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Fast Facts


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Illustration by Arnie Bermudez
Arizona Daily Wildcat
Friday, September 17, 2004
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Things you always never wanted to know

  • One the stone temples of Madura in southern India has more than 30 million carved images of gods and goddesses.

  • Before the Chinese takeover of Tibet in 1952, 25 percent of the males in the country were Buddhist monks.

  • Berengaria, Queen of England and wife of Richard the Lionhearted, never set foot in England. She lived in Italy most of her life, while her husband was off on adventures and crusades.

  • Jahangir, a 17th century Indian Mughal ruler, had 5,000 women in his harem and owned 12,000 elephants.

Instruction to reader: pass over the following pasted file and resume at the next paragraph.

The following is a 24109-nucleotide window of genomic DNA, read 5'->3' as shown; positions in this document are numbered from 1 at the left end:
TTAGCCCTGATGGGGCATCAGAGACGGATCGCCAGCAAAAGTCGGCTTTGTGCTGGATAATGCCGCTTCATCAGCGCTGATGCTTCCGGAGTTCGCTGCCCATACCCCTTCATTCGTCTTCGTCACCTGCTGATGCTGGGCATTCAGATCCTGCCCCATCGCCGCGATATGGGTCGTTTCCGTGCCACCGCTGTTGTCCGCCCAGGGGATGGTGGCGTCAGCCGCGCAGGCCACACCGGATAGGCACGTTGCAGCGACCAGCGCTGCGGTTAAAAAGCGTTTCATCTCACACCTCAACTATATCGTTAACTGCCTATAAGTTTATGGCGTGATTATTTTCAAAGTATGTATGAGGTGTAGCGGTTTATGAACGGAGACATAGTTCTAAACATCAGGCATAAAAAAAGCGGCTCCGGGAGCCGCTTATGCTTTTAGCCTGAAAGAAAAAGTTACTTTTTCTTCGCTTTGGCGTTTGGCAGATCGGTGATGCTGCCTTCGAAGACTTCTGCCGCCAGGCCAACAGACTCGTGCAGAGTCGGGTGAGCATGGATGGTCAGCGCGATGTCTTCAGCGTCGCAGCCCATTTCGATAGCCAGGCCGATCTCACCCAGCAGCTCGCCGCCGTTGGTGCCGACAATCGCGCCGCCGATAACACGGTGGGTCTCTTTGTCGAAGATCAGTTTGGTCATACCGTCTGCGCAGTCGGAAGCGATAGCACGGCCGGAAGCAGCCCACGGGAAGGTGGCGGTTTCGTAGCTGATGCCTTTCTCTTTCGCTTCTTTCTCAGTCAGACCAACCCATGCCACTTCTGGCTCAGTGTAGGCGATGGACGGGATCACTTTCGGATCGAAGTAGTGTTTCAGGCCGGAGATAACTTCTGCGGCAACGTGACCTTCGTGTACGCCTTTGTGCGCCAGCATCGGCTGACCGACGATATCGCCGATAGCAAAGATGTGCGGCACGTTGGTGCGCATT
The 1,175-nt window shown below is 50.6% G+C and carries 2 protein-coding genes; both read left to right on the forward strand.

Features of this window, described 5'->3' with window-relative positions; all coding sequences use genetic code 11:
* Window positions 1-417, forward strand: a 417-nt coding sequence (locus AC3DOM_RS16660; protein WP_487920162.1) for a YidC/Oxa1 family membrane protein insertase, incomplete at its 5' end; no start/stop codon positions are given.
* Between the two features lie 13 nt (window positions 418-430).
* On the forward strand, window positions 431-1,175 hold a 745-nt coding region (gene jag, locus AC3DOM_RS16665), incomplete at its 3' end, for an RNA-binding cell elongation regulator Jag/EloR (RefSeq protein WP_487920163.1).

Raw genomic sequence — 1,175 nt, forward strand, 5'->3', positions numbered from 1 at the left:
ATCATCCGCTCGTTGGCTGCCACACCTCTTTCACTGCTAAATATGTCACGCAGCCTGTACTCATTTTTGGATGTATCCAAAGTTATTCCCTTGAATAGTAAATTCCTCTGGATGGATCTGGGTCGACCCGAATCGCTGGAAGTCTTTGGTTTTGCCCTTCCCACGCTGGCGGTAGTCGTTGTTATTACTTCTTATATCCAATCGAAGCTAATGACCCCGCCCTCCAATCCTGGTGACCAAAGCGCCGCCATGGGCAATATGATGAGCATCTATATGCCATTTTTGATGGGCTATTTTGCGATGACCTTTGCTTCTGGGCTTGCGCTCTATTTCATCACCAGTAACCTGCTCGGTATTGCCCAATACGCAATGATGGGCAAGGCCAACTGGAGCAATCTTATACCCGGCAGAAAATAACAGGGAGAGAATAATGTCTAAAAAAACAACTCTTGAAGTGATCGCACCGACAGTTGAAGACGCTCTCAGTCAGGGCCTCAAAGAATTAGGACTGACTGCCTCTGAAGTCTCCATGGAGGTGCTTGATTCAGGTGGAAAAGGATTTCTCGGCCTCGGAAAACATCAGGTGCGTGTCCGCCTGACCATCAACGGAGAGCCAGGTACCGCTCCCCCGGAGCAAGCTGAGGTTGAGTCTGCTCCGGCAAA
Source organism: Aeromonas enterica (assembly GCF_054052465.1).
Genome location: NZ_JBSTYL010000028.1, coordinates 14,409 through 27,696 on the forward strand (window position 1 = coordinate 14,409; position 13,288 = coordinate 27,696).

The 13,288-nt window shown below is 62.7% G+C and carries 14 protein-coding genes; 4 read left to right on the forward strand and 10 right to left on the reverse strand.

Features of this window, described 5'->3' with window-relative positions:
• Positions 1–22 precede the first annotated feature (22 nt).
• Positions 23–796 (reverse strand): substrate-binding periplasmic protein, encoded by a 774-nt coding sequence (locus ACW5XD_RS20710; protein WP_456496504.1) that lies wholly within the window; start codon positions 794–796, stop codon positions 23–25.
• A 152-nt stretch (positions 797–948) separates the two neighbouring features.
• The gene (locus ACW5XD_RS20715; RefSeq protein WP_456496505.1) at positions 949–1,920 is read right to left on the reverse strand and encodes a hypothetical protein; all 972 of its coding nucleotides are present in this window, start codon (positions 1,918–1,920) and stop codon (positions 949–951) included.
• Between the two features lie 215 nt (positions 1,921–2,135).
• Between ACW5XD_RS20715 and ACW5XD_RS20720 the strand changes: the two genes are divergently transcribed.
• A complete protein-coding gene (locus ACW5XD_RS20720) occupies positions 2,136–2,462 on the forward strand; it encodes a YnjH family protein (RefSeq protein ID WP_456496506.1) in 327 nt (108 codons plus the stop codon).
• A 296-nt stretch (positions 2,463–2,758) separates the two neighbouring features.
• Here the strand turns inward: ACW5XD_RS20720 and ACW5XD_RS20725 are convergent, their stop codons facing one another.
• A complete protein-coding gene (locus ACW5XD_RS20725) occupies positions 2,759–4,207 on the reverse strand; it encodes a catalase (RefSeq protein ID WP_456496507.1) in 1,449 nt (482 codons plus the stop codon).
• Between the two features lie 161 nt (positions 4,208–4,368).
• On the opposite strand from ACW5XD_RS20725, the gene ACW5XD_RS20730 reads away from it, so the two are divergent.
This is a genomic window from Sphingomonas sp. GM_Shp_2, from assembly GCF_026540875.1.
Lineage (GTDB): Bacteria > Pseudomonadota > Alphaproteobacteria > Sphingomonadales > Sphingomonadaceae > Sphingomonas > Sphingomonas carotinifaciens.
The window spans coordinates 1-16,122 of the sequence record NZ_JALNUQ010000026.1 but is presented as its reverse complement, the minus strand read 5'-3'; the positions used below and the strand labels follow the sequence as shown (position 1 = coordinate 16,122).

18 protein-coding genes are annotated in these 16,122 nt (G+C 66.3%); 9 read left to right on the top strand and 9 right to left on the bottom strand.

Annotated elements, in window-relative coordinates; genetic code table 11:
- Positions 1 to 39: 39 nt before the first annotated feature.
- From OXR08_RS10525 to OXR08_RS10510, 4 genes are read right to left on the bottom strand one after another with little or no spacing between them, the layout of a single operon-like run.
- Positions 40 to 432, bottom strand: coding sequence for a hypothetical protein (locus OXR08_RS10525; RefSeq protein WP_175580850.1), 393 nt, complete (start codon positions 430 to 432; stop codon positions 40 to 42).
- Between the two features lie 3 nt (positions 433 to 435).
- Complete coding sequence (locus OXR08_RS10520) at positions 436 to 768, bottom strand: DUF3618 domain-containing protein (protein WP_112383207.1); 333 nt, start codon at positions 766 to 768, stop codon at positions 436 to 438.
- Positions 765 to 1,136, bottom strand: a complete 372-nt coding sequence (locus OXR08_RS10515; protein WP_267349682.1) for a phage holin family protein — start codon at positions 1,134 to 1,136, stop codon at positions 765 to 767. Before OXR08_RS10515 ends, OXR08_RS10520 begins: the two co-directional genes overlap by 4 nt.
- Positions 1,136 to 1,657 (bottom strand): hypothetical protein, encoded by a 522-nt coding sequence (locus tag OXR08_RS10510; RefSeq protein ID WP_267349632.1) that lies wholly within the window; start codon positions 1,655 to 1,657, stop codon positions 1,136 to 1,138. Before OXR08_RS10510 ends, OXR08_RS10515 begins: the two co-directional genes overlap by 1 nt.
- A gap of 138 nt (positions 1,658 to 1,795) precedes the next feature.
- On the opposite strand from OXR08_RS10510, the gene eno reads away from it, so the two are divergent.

• An average dinner eaten by King Louis XIV of France consisted of four plates of soup, a whole pheasant, a whole partridge, two slices of ham, a salad, mutton with garlic, pastry, fruit and hardboiled eggs. At his death, it was discovered that the king's stomach was twice the size of a normal stomach.

  • Peter the Great of Russia was almost 7 feet tall.

  • Slapstick comedy is named after an actual slapping stick. The stick, which came to be equated with broad farce in the 16th century as part of the Italian commedia dell'arte, was used by the comic hero Harlequin to whack the rumps of artless stooges. It was made of two pieces of wood joined together to make a slapping sound when it hit.

  • Moist air holds heat better than dry air, which is why nights in the desert are cool while nights in the humid tropics are torrid.

  • In Calama, a town in the Atacama Desert of Chile, it has never rained.

  • For every 50 miles driven in an automobile, a person has a 1:1,000,000 chance of being killed in a motor accident.

  • The term "disc jockey" was coined by Variety in 1937 to describe radio announcers who stayed up all night "riding" discs, or records.


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